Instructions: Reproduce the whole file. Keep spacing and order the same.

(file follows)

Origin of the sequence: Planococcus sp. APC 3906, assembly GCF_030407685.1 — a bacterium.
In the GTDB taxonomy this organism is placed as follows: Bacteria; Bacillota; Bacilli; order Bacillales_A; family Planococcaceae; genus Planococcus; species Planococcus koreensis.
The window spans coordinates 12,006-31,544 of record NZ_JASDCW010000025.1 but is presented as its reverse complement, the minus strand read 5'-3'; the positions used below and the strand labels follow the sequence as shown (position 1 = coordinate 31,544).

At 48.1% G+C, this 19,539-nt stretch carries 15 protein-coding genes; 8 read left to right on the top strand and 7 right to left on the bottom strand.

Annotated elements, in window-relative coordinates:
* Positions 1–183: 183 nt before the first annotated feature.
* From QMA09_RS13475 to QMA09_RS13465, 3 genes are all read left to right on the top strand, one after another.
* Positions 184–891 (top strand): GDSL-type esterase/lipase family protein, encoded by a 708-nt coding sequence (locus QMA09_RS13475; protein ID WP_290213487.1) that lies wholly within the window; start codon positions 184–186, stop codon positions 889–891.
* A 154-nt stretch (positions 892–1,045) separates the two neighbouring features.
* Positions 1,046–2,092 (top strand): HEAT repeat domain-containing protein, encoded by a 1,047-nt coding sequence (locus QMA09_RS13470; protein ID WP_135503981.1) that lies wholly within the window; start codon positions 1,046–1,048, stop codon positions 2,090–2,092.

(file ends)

Origin of the sequence: Planococcus sp. APC 3906, assembly GCF_030407685.1 — a bacterium.
In the GTDB taxonomy this organism is placed as follows: Bacteria; Bacillota; Bacilli; order Bacillales_A; family Planococcaceae; genus Planococcus; species Planococcus koreensis.
The window spans coordinates 12,006-31,544 of record NZ_JASDCW010000025.1 but is presented as its reverse complement, the minus strand read 5'-3'; the positions used below and the strand labels follow the sequence as shown (position 1 = coordinate 31,544).

At 48.1% G+C, this 19,539-nt stretch carries 15 protein-coding genes; 8 read left to right on the top strand and 7 right to left on the bottom strand.

Annotated elements, in window-relative coordinates:
* Positions 1–183: 183 nt before the first annotated feature.
* From QMA09_RS13475 to QMA09_RS13465, 3 genes are all read left to right on the top strand, one after another.
* Positions 184–891 (top strand): GDSL-type esterase/lipase family protein, encoded by a 708-nt coding sequence (locus QMA09_RS13475; protein ID WP_290213487.1) that lies wholly within the window; start codon positions 184–186, stop codon positions 889–891.
* A 154-nt stretch (positions 892–1,045) separates the two neighbouring features.
* Positions 1,046–2,092 (top strand): HEAT repeat domain-containing protein, encoded by a 1,047-nt coding sequence (locus QMA09_RS13470; protein ID WP_135503981.1) that lies wholly within the window; start codon positions 1,046–1,048, stop codon positions 2,090–2,092.